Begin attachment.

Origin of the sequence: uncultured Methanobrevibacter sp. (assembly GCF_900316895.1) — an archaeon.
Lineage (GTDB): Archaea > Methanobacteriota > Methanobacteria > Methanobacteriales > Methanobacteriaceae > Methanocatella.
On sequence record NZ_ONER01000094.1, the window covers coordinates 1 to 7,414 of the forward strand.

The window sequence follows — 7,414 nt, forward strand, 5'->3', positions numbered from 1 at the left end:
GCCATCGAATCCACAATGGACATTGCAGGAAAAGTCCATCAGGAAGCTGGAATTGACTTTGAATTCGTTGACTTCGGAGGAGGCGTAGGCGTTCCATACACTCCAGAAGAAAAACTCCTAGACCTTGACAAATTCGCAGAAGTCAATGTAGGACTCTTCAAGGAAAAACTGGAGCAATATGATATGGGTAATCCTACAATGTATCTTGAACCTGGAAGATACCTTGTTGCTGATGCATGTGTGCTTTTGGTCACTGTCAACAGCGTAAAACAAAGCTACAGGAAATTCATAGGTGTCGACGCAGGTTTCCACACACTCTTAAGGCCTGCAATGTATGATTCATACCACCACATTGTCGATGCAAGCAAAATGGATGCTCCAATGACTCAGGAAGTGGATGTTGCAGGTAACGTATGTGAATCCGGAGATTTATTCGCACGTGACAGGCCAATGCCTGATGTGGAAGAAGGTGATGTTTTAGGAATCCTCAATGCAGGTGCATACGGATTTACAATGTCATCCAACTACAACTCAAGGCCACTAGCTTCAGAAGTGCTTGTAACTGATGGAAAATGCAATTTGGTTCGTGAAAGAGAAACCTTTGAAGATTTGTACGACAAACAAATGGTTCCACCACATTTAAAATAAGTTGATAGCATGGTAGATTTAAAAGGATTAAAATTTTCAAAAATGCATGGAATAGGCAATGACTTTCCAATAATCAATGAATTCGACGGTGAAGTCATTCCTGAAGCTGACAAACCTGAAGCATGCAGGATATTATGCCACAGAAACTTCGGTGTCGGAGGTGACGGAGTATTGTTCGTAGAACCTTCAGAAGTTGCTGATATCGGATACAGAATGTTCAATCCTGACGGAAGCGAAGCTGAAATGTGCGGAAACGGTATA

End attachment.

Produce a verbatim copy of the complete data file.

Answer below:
Origin of the sequence: uncultured Methanobrevibacter sp. (assembly GCF_900316895.1) — an archaeon.
Lineage (GTDB): Archaea > Methanobacteriota > Methanobacteria > Methanobacteriales > Methanobacteriaceae > Methanocatella.
On sequence record NZ_ONER01000094.1, the window covers coordinates 1 to 7,414 of the forward strand.

The window sequence follows — 7,414 nt, forward strand, 5'->3', positions numbered from 1 at the left end:
GCCATCGAATCCACAATGGACATTGCAGGAAAAGTCCATCAGGAAGCTGGAATTGACTTTGAATTCGTTGACTTCGGAGGAGGCGTAGGCGTTCCATACACTCCAGAAGAAAAACTCCTAGACCTTGACAAATTCGCAGAAGTCAATGTAGGACTCTTCAAGGAAAAACTGGAGCAATATGATATGGGTAATCCTACAATGTATCTTGAACCTGGAAGATACCTTGTTGCTGATGCATGTGTGCTTTTGGTCACTGTCAACAGCGTAAAACAAAGCTACAGGAAATTCATAGGTGTCGACGCAGGTTTCCACACACTCTTAAGGCCTGCAATGTATGATTCATACCACCACATTGTCGATGCAAGCAAAATGGATGCTCCAATGACTCAGGAAGTGGATGTTGCAGGTAACGTATGTGAATCCGGAGATTTATTCGCACGTGACAGGCCAATGCCTGATGTGGAAGAAGGTGATGTTTTAGGAATCCTCAATGCAGGTGCATACGGATTTACAATGTCATCCAACTACAACTCAAGGCCACTAGCTTCAGAAGTGCTTGTAACTGATGGAAAATGCAATTTGGTTCGTGAAAGAGAAACCTTTGAAGATTTGTACGACAAACAAATGGTTCCACCACATTTAAAATAAGTTGATAGCATGGTAGATTTAAAAGGATTAAAATTTTCAAAAATGCATGGAATAGGCAATGACTTTCCAATAATCAATGAATTCGACGGTGAAGTCATTCCTGAAGCTGACAAACCTGAAGCATGCAGGATATTATGCCACAGAAACTTCGGTGTCGGAGGTGACGGAGTATTGTTCGTAGAACCTTCAGAAGTTGCTGATATCGGATACAGAATGTTCAATCCTGACGGAAGCGAAGCTGAAATGTGCGGAAACGGTATA